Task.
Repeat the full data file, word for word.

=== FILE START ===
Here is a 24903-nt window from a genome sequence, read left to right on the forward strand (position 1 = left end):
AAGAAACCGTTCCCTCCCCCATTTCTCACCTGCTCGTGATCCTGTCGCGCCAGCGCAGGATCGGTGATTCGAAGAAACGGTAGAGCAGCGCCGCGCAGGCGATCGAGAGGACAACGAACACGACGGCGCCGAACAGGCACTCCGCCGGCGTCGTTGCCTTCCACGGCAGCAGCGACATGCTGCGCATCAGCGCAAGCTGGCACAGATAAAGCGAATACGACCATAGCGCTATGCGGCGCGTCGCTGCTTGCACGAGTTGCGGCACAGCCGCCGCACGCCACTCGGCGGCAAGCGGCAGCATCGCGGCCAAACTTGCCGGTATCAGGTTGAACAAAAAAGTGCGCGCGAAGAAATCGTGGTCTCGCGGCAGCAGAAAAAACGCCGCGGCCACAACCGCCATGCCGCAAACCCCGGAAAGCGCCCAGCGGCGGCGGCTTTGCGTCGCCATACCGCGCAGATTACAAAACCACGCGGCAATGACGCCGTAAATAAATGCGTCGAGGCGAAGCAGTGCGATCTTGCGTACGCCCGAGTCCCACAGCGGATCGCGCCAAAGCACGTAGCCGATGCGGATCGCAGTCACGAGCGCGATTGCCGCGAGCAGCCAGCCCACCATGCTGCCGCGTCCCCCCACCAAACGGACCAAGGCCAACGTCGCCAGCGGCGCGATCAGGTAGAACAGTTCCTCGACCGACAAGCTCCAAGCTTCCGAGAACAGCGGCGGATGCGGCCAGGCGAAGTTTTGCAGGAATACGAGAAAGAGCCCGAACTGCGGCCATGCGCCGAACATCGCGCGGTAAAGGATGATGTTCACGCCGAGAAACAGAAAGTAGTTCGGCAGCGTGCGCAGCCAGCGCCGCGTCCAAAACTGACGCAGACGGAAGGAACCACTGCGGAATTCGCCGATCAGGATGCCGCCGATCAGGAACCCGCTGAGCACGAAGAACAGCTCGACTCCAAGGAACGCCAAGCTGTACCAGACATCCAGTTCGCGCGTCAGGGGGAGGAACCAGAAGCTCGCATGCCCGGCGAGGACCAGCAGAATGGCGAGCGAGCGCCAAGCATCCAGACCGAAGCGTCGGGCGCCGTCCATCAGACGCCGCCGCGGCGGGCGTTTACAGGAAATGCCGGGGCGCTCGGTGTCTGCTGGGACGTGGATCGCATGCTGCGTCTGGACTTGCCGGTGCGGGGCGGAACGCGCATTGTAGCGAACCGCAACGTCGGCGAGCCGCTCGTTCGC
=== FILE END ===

Here is a 24903-nt window from a genome sequence, read left to right on the forward strand (position 1 = left end):
AAGAAACCGTTCCCTCCCCCATTTCTCACCTGCTCGTGATCCTGTCGCGCCAGCGCAGGATCGGTGATTCGAAGAAACGGTAGAGCAGCGCCGCGCAGGCGATCGAGAGGACAACGAACACGACGGCGCCGAACAGGCACTCCGCCGGCGTCGTTGCCTTCCACGGCAGCAGCGACATGCTGCGCATCAGCGCAAGCTGGCACAGATAAAGCGAATACGACCATAGCGCTATGCGGCGCGTCGCTGCTTGCACGAGTTGCGGCACAGCCGCCGCACGCCACTCGGCGGCAAGCGGCAGCATCGCGGCCAAACTTGCCGGTATCAGGTTGAACAAAAAAGTGCGCGCGAAGAAATCGTGGTCTCGCGGCAGCAGAAAAAACGCCGCGGCCACAACCGCCATGCCGCAAACCCCGGAAAGCGCCCAGCGGCGGCGGCTTTGCGTCGCCATACCGCGCAGATTACAAAACCACGCGGCAATGACGCCGTAAATAAATGCGTCGAGGCGAAGCAGTGCGATCTTGCGTACGCCCGAGTCCCACAGCGGATCGCGCCAAAGCACGTAGCCGATGCGGATCGCAGTCACGAGCGCGATTGCCGCGAGCAGCCAGCCCACCATGCTGCCGCGTCCCCCCACCAAACGGACCAAGGCCAACGTCGCCAGCGGCGCGATCAGGTAGAACAGTTCCTCGACCGACAAGCTCCAAGCTTCCGAGAACAGCGGCGGATGCGGCCAGGCGAAGTTTTGCAGGAATACGAGAAAGAGCCCGAACTGCGGCCATGCGCCGAACATCGCGCGGTAAAGGATGATGTTCACGCCGAGAAACAGAAAGTAGTTCGGCAGCGTGCGCAGCCAGCGCCGCGTCCAAAACTGACGCAGACGGAAGGAACCACTGCGGAATTCGCCGATCAGGATGCCGCCGATCAGGAACCCGCTGAGCACGAAGAACAGCTCGACTCCAAGGAACGCCAAGCTGTACCAGACATCCAGTTCGCGCGTCAGGGGGAGGAACCAGAAGCTCGCATGCCCGGCGAGGACCAGCAGAATGGCGAGCGAGCGCCAAGCATCCAGACCGAAGCGTCGGGCGCCGTCCATCAGACGCCGCCGCGGCGGGCGTTTACAGGAAATGCCGGGGCGCTCGGTGTCTGCTGGGACGTGGATCGCATGCTGCGTCTGGACTTGCCGGTGCGGGGCGGAACGCGCATTGTAGCGAACCGCAACGTCGGCGAGCCGCTCGTTCGC